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Hello and welcome to "The Week Ahead"
from the Financial Times in London.
Here are some of the big stories we'll be watching this week.
Historic talks between the US and North Korea
will take place when Donald Trump and Kim Jong Un
meet in Singapore.
The Federal Reserve is expected to raise interest rates
in the US.
The owner of the Zara fashion brand, Inditex,
reports results.
And the football World Cup kicks off in Russia,
but will FIFA vote for an underdog
to host the 2026 tournament?
Now, just a year ago, Kim Jong Un was a pariah.
North Korea had conducted several missile tests
and US President Donald Trump threatened
to respond with fire and fury.
Until March, the North Korean dictator
had never even been abroad on a state visit.
But this year, things have switched to a more diplomatic
track, and on Tuesday he's due to meet Donald
Trump in a historic summit.
Mr Trump wants to sign an agreement
to denuclearize North Korea and set a new path
for the reclusive regime.
But what is the US likely to get out of this week's meeting?
Here's our chief foreign affairs commentator, Gideon Rachman.
These are two very unusual and unpredictable leaders.
If you had two kind of normal leaders,
it would be quite easy, I think, to sketch out
the possible outcomes.
It would be very hard to imagine that they would immediately
solve the problem or come up with a breakthrough.
With these leaders, it's possible
that they will stray off script quite sharply
and perhaps come up with something with surprises
us all.
But there's also a downside risk.
And if the two men don't hit it off
or if they have very different expectations,
you could actually see a summit that goes badly wrong
and leads to a return or even perhaps
an increase in concerns about war that so dominated 2017.
And now to the US, where the Federal Reserve's
monetary policy decision is the highlight
of a busy economic calendar this week.
We'll get updates on inflation, manufacturing, and consumer
sentiment in Thursday's retail sales report.
The interest rate decision, which is on Wednesday,
will be presented alongside updates to the Fed's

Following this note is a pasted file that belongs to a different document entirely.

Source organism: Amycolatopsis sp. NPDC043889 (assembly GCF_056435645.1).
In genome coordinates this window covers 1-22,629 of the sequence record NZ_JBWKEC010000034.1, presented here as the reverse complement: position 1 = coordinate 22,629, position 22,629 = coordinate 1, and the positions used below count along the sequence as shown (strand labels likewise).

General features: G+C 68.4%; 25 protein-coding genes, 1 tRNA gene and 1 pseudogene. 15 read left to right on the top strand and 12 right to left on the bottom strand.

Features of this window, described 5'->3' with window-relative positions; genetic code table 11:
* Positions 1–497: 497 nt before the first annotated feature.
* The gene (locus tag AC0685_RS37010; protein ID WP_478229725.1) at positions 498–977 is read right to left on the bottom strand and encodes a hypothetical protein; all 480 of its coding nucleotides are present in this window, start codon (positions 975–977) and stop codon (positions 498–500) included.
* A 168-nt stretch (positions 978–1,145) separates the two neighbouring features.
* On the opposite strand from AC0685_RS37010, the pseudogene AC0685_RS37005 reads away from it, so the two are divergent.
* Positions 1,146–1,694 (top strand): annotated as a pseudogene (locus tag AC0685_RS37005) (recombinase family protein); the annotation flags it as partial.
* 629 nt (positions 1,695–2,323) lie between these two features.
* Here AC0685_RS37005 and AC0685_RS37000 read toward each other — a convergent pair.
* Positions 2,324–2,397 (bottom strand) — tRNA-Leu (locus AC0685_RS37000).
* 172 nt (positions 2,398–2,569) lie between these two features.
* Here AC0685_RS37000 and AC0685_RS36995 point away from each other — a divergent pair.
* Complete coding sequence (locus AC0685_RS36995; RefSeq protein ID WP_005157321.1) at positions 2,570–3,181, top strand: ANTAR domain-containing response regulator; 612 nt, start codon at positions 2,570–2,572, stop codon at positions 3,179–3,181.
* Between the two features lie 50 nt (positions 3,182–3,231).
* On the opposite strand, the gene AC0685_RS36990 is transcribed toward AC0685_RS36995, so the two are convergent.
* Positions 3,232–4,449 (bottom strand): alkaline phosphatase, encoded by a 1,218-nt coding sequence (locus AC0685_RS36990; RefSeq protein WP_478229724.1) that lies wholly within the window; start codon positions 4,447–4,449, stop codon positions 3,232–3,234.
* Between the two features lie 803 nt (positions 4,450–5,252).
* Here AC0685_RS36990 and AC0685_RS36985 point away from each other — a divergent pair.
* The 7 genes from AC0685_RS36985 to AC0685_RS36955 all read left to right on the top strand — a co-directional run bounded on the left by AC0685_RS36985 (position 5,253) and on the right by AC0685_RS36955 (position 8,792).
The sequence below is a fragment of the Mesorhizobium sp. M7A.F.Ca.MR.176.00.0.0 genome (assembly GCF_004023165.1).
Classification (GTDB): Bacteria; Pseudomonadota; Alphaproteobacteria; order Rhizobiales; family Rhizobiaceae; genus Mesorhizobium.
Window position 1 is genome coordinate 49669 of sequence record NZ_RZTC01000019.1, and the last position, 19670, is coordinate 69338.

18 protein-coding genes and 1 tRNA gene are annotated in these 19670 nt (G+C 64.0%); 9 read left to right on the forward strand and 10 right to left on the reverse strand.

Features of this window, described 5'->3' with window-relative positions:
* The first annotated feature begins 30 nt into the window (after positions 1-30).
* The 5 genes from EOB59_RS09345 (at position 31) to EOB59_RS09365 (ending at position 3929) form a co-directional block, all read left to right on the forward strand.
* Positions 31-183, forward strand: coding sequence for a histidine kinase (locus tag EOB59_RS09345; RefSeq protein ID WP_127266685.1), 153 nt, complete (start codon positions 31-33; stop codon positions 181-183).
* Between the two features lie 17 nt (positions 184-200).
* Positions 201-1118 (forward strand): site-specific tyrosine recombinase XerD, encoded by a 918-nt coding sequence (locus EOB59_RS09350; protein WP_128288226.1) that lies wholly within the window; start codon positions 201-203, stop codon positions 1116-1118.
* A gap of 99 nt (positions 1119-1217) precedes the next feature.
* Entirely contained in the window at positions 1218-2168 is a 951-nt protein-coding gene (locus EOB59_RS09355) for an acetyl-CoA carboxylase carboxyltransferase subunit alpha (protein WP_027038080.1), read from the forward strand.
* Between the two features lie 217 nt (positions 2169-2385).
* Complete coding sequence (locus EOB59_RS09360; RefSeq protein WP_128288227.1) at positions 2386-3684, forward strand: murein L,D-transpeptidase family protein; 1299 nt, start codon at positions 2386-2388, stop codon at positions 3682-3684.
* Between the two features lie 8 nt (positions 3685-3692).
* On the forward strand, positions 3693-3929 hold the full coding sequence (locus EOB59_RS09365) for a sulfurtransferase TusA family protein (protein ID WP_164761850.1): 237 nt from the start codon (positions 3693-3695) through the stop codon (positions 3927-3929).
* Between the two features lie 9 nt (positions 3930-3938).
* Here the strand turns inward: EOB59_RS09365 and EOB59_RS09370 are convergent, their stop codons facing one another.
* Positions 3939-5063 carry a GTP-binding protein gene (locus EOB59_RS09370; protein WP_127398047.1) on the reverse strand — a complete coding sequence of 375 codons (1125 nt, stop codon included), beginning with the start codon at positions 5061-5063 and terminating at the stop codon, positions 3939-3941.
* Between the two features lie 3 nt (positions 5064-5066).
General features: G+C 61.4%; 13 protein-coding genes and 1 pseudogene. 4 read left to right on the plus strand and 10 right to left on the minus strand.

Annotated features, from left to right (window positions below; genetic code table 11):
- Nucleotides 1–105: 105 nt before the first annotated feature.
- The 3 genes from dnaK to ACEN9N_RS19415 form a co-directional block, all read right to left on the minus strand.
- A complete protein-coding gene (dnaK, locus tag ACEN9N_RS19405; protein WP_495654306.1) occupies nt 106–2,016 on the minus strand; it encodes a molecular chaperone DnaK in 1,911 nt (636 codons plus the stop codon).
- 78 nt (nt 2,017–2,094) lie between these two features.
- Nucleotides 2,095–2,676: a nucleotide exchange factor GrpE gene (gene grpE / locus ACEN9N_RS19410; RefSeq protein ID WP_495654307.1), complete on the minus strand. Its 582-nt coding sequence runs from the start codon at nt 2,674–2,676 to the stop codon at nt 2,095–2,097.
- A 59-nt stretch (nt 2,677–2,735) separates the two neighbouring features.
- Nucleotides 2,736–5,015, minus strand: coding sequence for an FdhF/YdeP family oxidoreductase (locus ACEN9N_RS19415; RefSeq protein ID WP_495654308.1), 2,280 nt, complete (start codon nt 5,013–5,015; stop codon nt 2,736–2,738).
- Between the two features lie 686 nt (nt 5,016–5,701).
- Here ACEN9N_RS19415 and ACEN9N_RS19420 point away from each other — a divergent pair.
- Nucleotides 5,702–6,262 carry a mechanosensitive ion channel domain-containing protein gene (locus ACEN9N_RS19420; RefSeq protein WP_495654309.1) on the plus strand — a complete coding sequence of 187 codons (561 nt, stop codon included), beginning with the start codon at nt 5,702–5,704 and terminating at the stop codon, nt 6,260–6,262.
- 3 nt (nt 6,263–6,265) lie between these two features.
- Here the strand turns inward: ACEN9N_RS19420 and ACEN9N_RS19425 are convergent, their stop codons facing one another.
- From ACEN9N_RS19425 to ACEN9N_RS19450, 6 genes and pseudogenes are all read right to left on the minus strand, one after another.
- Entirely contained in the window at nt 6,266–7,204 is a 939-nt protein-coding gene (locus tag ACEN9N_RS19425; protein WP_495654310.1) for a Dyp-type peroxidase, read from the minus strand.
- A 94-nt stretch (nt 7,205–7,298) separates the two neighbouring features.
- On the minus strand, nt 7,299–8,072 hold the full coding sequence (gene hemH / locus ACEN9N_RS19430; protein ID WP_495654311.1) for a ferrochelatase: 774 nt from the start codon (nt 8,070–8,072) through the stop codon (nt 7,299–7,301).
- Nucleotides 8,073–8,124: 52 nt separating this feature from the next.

economic and interest rate projections.
That will be followed by a press conference
with fed chair Jay Powell.
A rate rise is largely considered
a foregone conclusion, as our reporter Mamta Badkar explains.
Markets are anticipating the second rate rise
of the year and the seventh since 2015 amid signs
of renewed strength in the US economy
and as the Fed is getting a bit more confident
about its inflation outlook.
Now, the Fed said last month that inflation has moved closer
to its 2% target, but noted that this is a symmetrical target,
suggesting that modest moves above or below 2%
will be acceptable to the Fed.
Of note, of course, will be at the dot plot of interest rate
projections as markets try to determine
whether 2018 has three or four rate rises on the cards.
Now to Spain, where Inditex, the owner of the Zara fashion
brand, is set to report its first quarter results.
And all eyes will be on the long troublesome gross margin
figure.
The world's largest clothes retailer by sales
has for years seen slipping margins.
This has sparked investor concerns
about the effects of competition from online only rivals.
And in March, the company said that gross margins
had dropped from 57% in 2016 to 56.3% in 2017.
That was the lowest for a decade and worse
than analysts' expectations.
But many analysts are saying that while gross margins may
be down in the first quarter, there
could be signs of stabilisation, which
would reassure the markets.
Inditex has long denied that online sales will lead them
to lower margins.
Earlier this year, it blamed the strong euro, as well as
unseasonal weather.
And finally, to Russia, where the football World
Cup kicks off on Thursday.
The host take on Saudi Arabia in the opening match in Moscow.
But just before the big kickoff, more than 200
of FIFA's member nations will meet
to vote on the host for the 2026 World Cup.
And it's a race between a powerhouse joint bid
by the United States, Canada, and Mexico
and an underdog bid by Morocco.
Much to the surprise of many people
in the world of football, Morocco could win it.
This would be a shock because the North American
bid is offering a projected record $11 billion of profits
to FIFA.
And FIFA's own inspection task force
scored the North American bid very highly on technical merits
and it said there were risks to hosting
the tournament in Morocco.
So what would it mean if Morocco pulls off a surprise victory?
Here's our leisure correspondent, Murad Ahmed.
It seemed to me, at least, by reading
that report that FIFA's inspectors were saying,
don't hold the World Cup in Morocco, at least
in comparison to the North American bid.
So what would it say if Morocco still won?
It would tell you that the political horse
trading of the past that has mired old World Cup votes
has not disappeared, regardless of all the reforms
that FIFA have put in place.
And weirdly enough, a counterpoint,
that money isn't everything, that
in the end, the global image that you set out
has a big part to play when it comes
to voting on these essentially popularity contests.
And that's what the week ahead looks like from the Financial
Times in London.
See you again next time.
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川金會、世足賽開踢 (Trump to meet Kim, World Cup kicks off)

1196 分類 收藏
Samuel 發佈於 2018 年 6 月 12 日    Rachel Kung 翻譯    Evangeline 審核
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